GOP Presidential Candidates Tackle Economy, Health Care
Nine Republican presidential candidates on Tuesday during a debate in Dearborn, Mich., that focused on economic issues discussed some health care concerns, the Wall Street Journal reports.
Sen. John McCain (Ariz.), Rep. Tom Tancredo (Colo.) and former Sen. Fred Thompson (Tenn.) all called for reductions in spending on Medicare and other entitlement programs.
According to Thompson, entitlement programs are "the foremost challenge facing our country economically." He added, "We are spending money we do not have" (Calmes/Schatz, Wall Street Journal, 10/10). In addition, Thompson said, "We're eating our seed corn" and "pitting one generation against the next" (Nitkin, Baltimore Sun, 10/10).
McCain said that President Bush acted properly with his recent veto of legislation to reauthorize and expand SCHIP. "We've got to get wasteful spending under control," McCain said (Sidoti, AP/Philadelphia Inquirer, 10/10). In reference to a provision in the bill that would increase the federal cigarette tax by 61 cents per pack to fund the SCHIP expansion, McCain said, "So we want to take care of children's health and we want everybody to smoke? I don't get it" (Issenberg, Boston Globe, 10/10).
Former Arkansas Gov. Mike Huckabee said that Bush did not approach his veto of the legislation "the right way." Huckabee said that he would have offered a compromise before he vetoed the legislation (Dinan, Washington Times, 10/10).
The candidates also discussed a proposal to expand health insurance to all U.S. residents recently announced by Democratic presidential candidate Sen. Hillary Rodham Clinton (D-N.Y.).
Former Massachusetts Gov. Mitt Romney said, "HillaryCare is: Government gets in and tells people what to do from the federal government's standpoint." He added, "The way we improve something is not by putting more government into it" (Shear/Balz, Washington Post, 10/10). Romney also criticized a provision in the proposal that would require all residents to obtain health insurance, although a law that he recently helped enact in Massachusetts includes a similar mandate.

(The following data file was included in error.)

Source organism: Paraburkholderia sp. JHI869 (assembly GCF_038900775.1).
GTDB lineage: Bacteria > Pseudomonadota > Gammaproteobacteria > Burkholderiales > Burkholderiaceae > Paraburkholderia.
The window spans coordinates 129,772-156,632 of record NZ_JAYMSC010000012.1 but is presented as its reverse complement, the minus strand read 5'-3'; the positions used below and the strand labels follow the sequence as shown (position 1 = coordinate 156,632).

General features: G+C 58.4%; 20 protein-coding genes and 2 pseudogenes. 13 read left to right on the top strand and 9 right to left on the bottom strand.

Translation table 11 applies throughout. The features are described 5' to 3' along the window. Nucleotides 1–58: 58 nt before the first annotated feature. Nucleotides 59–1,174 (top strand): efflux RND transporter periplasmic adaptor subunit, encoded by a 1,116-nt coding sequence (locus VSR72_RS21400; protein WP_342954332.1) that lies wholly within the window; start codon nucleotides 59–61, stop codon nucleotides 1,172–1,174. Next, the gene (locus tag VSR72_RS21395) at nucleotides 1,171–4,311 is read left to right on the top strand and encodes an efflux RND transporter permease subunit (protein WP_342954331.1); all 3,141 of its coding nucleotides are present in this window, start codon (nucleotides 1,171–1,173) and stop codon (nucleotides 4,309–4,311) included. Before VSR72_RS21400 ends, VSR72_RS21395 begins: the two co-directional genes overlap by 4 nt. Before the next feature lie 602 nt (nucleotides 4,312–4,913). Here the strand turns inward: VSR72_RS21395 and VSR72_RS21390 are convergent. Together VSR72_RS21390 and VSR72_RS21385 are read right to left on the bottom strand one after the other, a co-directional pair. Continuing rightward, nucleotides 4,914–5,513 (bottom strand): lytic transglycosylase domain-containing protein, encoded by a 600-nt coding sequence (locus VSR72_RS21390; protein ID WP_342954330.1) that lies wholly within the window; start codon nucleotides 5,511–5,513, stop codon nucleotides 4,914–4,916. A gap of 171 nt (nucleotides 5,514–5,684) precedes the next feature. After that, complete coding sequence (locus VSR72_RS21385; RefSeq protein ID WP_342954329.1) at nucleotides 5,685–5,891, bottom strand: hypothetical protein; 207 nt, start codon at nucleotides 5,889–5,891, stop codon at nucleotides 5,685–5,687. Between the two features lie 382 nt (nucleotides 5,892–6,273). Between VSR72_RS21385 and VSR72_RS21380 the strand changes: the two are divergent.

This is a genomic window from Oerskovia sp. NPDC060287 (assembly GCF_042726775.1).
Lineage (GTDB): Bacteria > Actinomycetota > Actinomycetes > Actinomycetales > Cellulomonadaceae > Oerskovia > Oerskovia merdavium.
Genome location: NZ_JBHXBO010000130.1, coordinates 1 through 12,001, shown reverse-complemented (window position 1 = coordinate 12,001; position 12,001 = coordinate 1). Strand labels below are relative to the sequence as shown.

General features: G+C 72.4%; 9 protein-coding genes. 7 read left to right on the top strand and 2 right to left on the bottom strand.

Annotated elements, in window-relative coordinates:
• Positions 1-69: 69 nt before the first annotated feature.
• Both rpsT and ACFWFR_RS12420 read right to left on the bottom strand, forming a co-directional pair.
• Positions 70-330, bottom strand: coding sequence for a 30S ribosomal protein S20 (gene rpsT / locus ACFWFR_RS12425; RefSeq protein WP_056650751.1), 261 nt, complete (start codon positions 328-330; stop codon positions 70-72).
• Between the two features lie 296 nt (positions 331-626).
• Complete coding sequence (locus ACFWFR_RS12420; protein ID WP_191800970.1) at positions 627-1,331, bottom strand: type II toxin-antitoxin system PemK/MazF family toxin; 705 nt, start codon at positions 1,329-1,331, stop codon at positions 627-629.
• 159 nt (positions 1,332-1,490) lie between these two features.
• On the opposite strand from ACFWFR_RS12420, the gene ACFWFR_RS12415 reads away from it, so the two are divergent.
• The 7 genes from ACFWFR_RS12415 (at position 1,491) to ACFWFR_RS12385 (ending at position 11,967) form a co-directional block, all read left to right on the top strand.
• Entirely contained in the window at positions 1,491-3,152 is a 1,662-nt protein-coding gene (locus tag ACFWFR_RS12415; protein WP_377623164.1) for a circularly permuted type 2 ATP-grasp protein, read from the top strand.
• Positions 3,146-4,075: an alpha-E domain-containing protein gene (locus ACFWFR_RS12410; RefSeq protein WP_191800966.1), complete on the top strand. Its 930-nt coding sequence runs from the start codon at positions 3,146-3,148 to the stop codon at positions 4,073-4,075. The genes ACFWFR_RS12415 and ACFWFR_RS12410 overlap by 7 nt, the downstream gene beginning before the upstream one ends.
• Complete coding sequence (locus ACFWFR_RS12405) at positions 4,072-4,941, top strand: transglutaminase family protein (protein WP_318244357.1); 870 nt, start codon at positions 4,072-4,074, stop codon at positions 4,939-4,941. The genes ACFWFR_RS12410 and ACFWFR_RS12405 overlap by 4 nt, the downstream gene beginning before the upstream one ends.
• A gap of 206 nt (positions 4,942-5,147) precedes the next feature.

Former New York City Mayor Rudy Giuliani said, "If we have HillaryCare, Canadians will have no place to go for their health care" (Saltonstall, New York Daily News, 10/10).
The debate -- sponsored by MSNBC, CNBC and the Wall Street Journal and moderated by "Hardball" host Chris Matthews and CNBC anchor Maria Bartiromo -- also featured Sen. Sam Brownback (Kan.) and Reps. Ron Paul (Texas) and Duncan Hunter (Calif.) (Washington Post, 10/10). A Journal transcript of the complete debate is available online (Wall Street Journal, 10/10). CNBC video of comments from Huckabee on SCHIP is available online. In addition, CNBC video of comments from Romney on health care reform is available online. Additional CNBC video and expanded coverage of the debate are available online (CNBC, 10/9).
Summaries of several other recent developments in presidential campaigns related to health care appear below.
- Clinton: The Washington Post on Wednesday reported on an interview of Clinton on Monday aboard her tour bus in Cedar Rapids, Iowa, in which she indicated that as president she would "attempt to assemble a broad, centrist coalition" on health care and other important issues. According to Clinton, the "fact that I've been through so much incoming fire all these years is an advantage" because, "when you're attacked continually ... you either give up or get disoriented or either you lose or leave -- or you persevere and show your resilience" (Kornblut/Balz, Washington Post, 10/10). On Tuesday, The Hill examined how Clinton this year has introduced more bills than any other senator on health care and other issues, "staking out her positions on an array of policy matters and insulating herself from criticism" about her lack of a "signature accomplishment" after more than six years in the Senate (Bolton, The Hill, 10/9).
- Former Sen. John Edwards (D-N.C.): Edwards on Tuesday at the annual Oregon AFL-CIO convention discussed health care and other issues, the AP/Chicago Tribune reports. "In my America, every person is worthy of health coverage," he said. In addition, Edwards criticized Clinton for her willingness to compromise with pharmaceutical companies and health insurers as part of her health care proposal (Cain, AP/Chicago Tribune, 10/9).
- Romney: The Washington Post on Wednesday examined how Romney during his presidential campaign "doesn't sound much like the man" who became Massachusetts governor in 2002. For example, Romney during his presidential campaign has said that he opposes a requirement that all residents obtain health insurance, although a law that he recently helped enact in Massachusetts includes a similar mandate. According to the Post, Romney "fans say he simply evolved," but "detractors call him a flip-flopper." Jeffrey Berry, professor of politics at Tufts University, said, "To Mitt Romney, politics is just another product. Products can be recast, reshaped and remarketed in endless ways." Berry added, "Mitt isn't a charlatan," rather he has "had so much success in the business world that his approach in that realm seems like the natural way of doing things" (Segal, Washington Post, 10/10).